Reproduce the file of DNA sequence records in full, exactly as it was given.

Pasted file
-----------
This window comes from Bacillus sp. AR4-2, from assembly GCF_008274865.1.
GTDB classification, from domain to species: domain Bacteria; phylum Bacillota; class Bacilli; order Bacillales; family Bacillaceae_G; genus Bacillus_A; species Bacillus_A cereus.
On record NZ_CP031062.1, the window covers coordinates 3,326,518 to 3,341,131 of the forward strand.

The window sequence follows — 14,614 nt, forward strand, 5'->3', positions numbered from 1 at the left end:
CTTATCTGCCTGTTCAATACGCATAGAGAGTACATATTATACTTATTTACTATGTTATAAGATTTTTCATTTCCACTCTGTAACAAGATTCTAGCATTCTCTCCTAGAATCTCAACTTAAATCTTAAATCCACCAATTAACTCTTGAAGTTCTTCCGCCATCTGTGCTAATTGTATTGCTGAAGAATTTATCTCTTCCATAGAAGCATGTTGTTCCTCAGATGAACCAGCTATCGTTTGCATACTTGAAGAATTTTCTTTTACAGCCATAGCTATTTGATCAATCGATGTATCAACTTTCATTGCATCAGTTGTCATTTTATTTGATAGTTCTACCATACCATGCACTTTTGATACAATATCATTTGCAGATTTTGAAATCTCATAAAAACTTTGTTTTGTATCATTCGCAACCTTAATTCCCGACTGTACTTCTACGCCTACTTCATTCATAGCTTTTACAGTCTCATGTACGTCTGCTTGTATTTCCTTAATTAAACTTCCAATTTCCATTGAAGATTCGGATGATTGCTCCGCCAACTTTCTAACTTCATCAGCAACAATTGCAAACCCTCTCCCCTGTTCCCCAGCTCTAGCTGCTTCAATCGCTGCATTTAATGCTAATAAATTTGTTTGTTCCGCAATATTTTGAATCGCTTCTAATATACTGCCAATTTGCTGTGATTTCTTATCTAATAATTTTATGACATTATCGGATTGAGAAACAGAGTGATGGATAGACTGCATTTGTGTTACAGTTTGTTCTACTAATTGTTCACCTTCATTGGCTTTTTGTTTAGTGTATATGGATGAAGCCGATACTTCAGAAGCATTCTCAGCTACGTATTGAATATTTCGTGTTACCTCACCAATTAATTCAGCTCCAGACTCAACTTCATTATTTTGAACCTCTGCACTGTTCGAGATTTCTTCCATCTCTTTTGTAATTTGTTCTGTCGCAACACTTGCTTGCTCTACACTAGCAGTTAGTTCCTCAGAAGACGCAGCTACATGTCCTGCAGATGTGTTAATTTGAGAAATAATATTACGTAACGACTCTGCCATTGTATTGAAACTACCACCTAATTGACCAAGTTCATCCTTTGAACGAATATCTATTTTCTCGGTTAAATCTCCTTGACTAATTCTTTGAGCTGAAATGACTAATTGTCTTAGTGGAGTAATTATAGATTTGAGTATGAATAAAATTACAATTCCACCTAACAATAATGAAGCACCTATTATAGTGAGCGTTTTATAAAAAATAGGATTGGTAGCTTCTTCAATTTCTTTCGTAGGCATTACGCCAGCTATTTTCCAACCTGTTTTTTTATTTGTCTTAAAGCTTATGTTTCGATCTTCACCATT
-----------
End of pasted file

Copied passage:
This window comes from Bacillus sp. AR4-2, from assembly GCF_008274865.1.
GTDB classification, from domain to species: domain Bacteria; phylum Bacillota; class Bacilli; order Bacillales; family Bacillaceae_G; genus Bacillus_A; species Bacillus_A cereus.
On record NZ_CP031062.1, the window covers coordinates 3,326,518 to 3,341,131 of the forward strand.

The window sequence follows — 14,614 nt, forward strand, 5'->3', positions numbered from 1 at the left end:
CTTATCTGCCTGTTCAATACGCATAGAGAGTACATATTATACTTATTTACTATGTTATAAGATTTTTCATTTCCACTCTGTAACAAGATTCTAGCATTCTCTCCTAGAATCTCAACTTAAATCTTAAATCCACCAATTAACTCTTGAAGTTCTTCCGCCATCTGTGCTAATTGTATTGCTGAAGAATTTATCTCTTCCATAGAAGCATGTTGTTCCTCAGATGAACCAGCTATCGTTTGCATACTTGAAGAATTTTCTTTTACAGCCATAGCTATTTGATCAATCGATGTATCAACTTTCATTGCATCAGTTGTCATTTTATTTGATAGTTCTACCATACCATGCACTTTTGATACAATATCATTTGCAGATTTTGAAATCTCATAAAAACTTTGTTTTGTATCATTCGCAACCTTAATTCCCGACTGTACTTCTACGCCTACTTCATTCATAGCTTTTACAGTCTCATGTACGTCTGCTTGTATTTCCTTAATTAAACTTCCAATTTCCATTGAAGATTCGGATGATTGCTCCGCCAACTTTCTAACTTCATCAGCAACAATTGCAAACCCTCTCCCCTGTTCCCCAGCTCTAGCTGCTTCAATCGCTGCATTTAATGCTAATAAATTTGTTTGTTCCGCAATATTTTGAATCGCTTCTAATATACTGCCAATTTGCTGTGATTTCTTATCTAATAATTTTATGACATTATCGGATTGAGAAACAGAGTGATGGATAGACTGCATTTGTGTTACAGTTTGTTCTACTAATTGTTCACCTTCATTGGCTTTTTGTTTAGTGTATATGGATGAAGCCGATACTTCAGAAGCATTCTCAGCTACGTATTGAATATTTCGTGTTACCTCACCAATTAATTCAGCTCCAGACTCAACTTCATTATTTTGAACCTCTGCACTGTTCGAGATTTCTTCCATCTCTTTTGTAATTTGTTCTGTCGCAACACTTGCTTGCTCTACACTAGCAGTTAGTTCCTCAGAAGACGCAGCTACATGTCCTGCAGATGTGTTAATTTGAGAAATAATATTACGTAACGACTCTGCCATTGTATTGAAACTACCACCTAATTGACCAAGTTCATCCTTTGAACGAATATCTATTTTCTCGGTTAAATCTCCTTGACTAATTCTTTGAGCTGAAATGACTAATTGTCTTAGTGGAGTAATTATAGATTTGAGTATGAATAAAATTACAATTCCACCTAACAATAATGAAGCACCTATTATAGTGAGCGTTTTATAAAAAATAGGATTGGTAGCTTCTTCAATTTCTTTCGTAGGCATTACGCCAGCTATTTTCCAACCTGTTTTTTTATTTGTCTTAAAGCTTATGTTTCGATCTTCACCATT